[photopress:neilsimon.jpg,full,alignright]Business education of the kind that managers are accustomed to in the developed world is a relatively recent phenomenon for firms in China. One person with a long perspective on the subject Denis Simon, provost and vice president for academic affairs at the Levin Graduate Institute in New York City, which is part of the State University of New York (SUNY). He was a former dean of the Lally School of Management and Technology at Rensselaer Polytechnic Institute and has worked in Chinese-related executive training programs for 25 years. He speaks Mandarin.
Denis Simon said, ‘In the late 1980s and early 1990s, AT&T, looking to get into the good graces of China, trained 50 senior Chinese officials in management and technology in a specialized three-year program. That was very unique. It was a marquee project — training a leadership cohort and globalizing them before globalization was a popular word. A lot of programs started off like that.’ (Grammatical note: New dictionaries apparently now allow the modification of the word ‘unique’. Thus ‘very unique’ is acceptable even if it makes your teeth hurt.)
Hobbs Liu, director of executive education at the China Europe International Business School (CEIBS) in Shanghai, said, ‘In China, business education started in the mid 1990s.We were the pioneers in introducing Western business knowledge in China.’
The executive education market is burgeoning today because Chinese companies have much to learn to compete globally.
[photopress:karpe_sandhya.jpg,full,alignright]Sandhya Karpe, director, executive programs, at Wharton Executive Education who also manages relationships with key clients in India and China, agrees. She said, ‘Management education is a relatively recent phenomenon in China and there is an excitement around it. We find, at one level, a need for functional programs and, at another level, programs for the top of the organization to meet the challenges of operating in a global market. Chinese companies have been very successful domestically. But if they want to expand their reach outside China, they need access to people doing business across the globe.’ (Note: Wharton is excellent at management education. At PR it could not run a lolly-pop factory. This truly woeful picture of Sandhya Karpe is all that is instantly available. Of course, you could write in an ask for a better picture. That, possibly to the surprise of Wharton, is not how publicity works)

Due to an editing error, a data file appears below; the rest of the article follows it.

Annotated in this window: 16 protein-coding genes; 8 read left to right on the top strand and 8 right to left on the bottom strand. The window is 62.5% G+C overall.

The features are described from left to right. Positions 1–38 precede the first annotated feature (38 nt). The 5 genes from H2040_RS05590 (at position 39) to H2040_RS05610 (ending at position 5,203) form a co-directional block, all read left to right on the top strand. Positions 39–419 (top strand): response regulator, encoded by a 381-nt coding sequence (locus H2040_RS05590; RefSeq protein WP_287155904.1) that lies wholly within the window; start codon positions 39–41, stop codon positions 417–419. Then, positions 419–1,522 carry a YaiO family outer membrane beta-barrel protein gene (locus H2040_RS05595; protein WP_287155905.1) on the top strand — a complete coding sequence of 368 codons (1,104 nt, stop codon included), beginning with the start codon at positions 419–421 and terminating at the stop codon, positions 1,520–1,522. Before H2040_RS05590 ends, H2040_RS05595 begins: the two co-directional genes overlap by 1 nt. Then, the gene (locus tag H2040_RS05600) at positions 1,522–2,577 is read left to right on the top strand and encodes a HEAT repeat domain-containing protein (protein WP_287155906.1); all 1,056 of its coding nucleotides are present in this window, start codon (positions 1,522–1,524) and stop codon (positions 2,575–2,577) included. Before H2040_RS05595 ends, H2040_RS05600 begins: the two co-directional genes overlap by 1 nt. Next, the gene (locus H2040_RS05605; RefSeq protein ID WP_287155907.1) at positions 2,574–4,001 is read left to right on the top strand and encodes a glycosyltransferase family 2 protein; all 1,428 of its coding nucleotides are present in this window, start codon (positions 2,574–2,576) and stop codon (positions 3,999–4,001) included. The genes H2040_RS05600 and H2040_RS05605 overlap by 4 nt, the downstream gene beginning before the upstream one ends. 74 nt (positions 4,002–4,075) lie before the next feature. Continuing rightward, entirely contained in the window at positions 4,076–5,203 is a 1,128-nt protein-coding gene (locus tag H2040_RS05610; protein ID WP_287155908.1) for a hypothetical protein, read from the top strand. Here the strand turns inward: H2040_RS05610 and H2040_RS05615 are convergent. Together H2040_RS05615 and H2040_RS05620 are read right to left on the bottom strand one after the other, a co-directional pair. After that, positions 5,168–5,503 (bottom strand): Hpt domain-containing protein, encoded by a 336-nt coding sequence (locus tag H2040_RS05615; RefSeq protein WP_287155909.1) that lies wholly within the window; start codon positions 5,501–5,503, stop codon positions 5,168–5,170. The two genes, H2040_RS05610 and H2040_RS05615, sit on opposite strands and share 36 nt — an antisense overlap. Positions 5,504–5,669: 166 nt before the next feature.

Wharton and CEIBS joined forces to deliver, in September 2006, the Corporate Governance and Board of Directors Program, aimed at strengthening the ability of senior executives and board members of Chinese enterprises to manage long-term sustainable development challenges.
Hobbs Liu of CEIBS, said, ‘We are targeting CEOs and board directors from Chinese firms. There are some fundamental governance problems in China. A lot of issues facing companies — both indigenous companies and subsidiaries of multinationals — can be traced to governance at the top level. We try to combine best global practices within a China business context and expose participants to governance models and their evolution in a global context. We have offered this program on our own for the last six or seven years. This is first time we have allied with Wharton.’
Wharton Executive Education has been operating in China since 2004 and has an office in Shanghai. Some participants like to visit Wharton to participate in activities on an Ivy League campus and have exposure to the way U.S. businesses work. In addition to the academic content, there are requests for cultural activities. For other programs, Wharton faculty travel to China.
Among other things, Wharton has developed programs for officials in Shanghai’s municipal government and for executives of China Minsheng Banking Corporation. Wharton, in collaboration with INSEAD in France and the Cheung Kong Graduate School of Business in Beijing, also has developed a program for Chinese CEOs.
Sandhya Karpe, director, executive programs, at Wharton Executive Education notes that state-owned enterprises in China are showing a lot of interest in executive programs. She said, ‘There is an eagerness to understand how businesses work overseas. They realize they have a lot of catching up to do.’